This picture shows the removed Speed Control Assembly on the right side and a rebuilt Speed Control Assembly on the left side. The left side one shows the remaining threads on the bolt was hack sawed off. I file the end of the bolt to remove any sharp points after hack sawing the bolt.
Note that the worm control shaft is in the center of quadrant teeth. One of my secrets is I actually use a hammer and punch with the bracket in a metal vise and tap/hit the bent leg (no quadrant installed) toward the center. Most times I have to do both legs to center the quadrant. I just check that it will still fit between the legs when doing this task) until the legs allow the quadrant teeth to be centered in the worm gear. The legs bend quite easy. So it does not take much to realign the legs so the quadrant tracks in the center of the worn gear. I have cracked a few legs while doing this task and had to discard the bracket so a little force a few times is better than one big hit. I have done close to a hundred of these roll pin to bolt changes. I have been doing this modification to all the headstocks I rebuild. Since I never gotten a headstock back that I rebuilt, I can only check my personal headstocks which shows not shifting of the quadrant teeth on the worm gear.
Adjusting the High Speed Screw and Speed Control Dial
I set the speed control assembly to the FAST position. I rotate the worm gear until the quadrant contacts the high speed adjustment screw. I check where the indent in the worm gear shaft for the speed control handle is at this time.
I want the indent to be at the 11:30 position. If you have the thin locking nut of the high speed adjustment screw, I want the screw head to be extending about the width of the nut pass the nut to start.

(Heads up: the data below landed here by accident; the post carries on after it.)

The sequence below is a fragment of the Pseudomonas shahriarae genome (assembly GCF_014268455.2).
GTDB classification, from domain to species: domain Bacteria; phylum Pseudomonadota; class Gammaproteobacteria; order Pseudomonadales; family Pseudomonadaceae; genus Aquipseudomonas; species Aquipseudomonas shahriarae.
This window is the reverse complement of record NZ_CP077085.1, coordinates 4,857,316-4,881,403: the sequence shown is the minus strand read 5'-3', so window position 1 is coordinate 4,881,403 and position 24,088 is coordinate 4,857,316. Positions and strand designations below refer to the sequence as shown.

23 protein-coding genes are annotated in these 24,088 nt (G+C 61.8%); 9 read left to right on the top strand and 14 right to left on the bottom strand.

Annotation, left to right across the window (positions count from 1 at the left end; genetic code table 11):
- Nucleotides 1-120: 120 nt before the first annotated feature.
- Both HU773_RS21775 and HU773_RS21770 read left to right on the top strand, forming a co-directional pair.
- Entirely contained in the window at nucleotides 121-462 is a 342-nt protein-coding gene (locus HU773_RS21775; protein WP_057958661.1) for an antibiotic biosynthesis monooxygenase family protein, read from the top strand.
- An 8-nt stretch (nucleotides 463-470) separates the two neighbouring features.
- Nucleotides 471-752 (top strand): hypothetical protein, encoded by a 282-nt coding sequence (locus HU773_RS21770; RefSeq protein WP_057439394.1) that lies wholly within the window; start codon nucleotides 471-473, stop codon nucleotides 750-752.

If a regular nut, I set the screw even with the outside of the nut to start.
Then I will adjust the screw CW (nut loose) until I can get the indent to stop at the 11:30 position and tighten the nut. It should never take more than a one turn of the screw to do this. I leave the belt off when installing the speed control assembly.
I place the speed control dial to FAST when installing the assembly. I make sure the anti-vibration spring is installed and then screw in the 3 screws to hold the assembly. I then install the speed control handle and make sure the dial is at FAST when the quadrant is stopped by the high speed screw. I make sure the handle can be rotated from FAST to SLOW and back to FAST without any problem. Then leave at FAST. Then I install the motor drive belt and hook the control sheave retaining loop onto the quadrant.
I then install the motor with the switch and wires over the headstock lock rod. I pull the floating sheave and rotate the motor belt over the floating sheave after the motor pan (5 screws) is secured to the headstock.
I will be happy to mail you allen head bolt, 2 star washers and a nylock nut if you send me your address. If any other Shopsmith wants, needs, questions, comments or concerns, please let me know.
Bill Mayo www.billstoolz.com
1-813-764-8343 (after 10:00am & before 10:00pm EDT)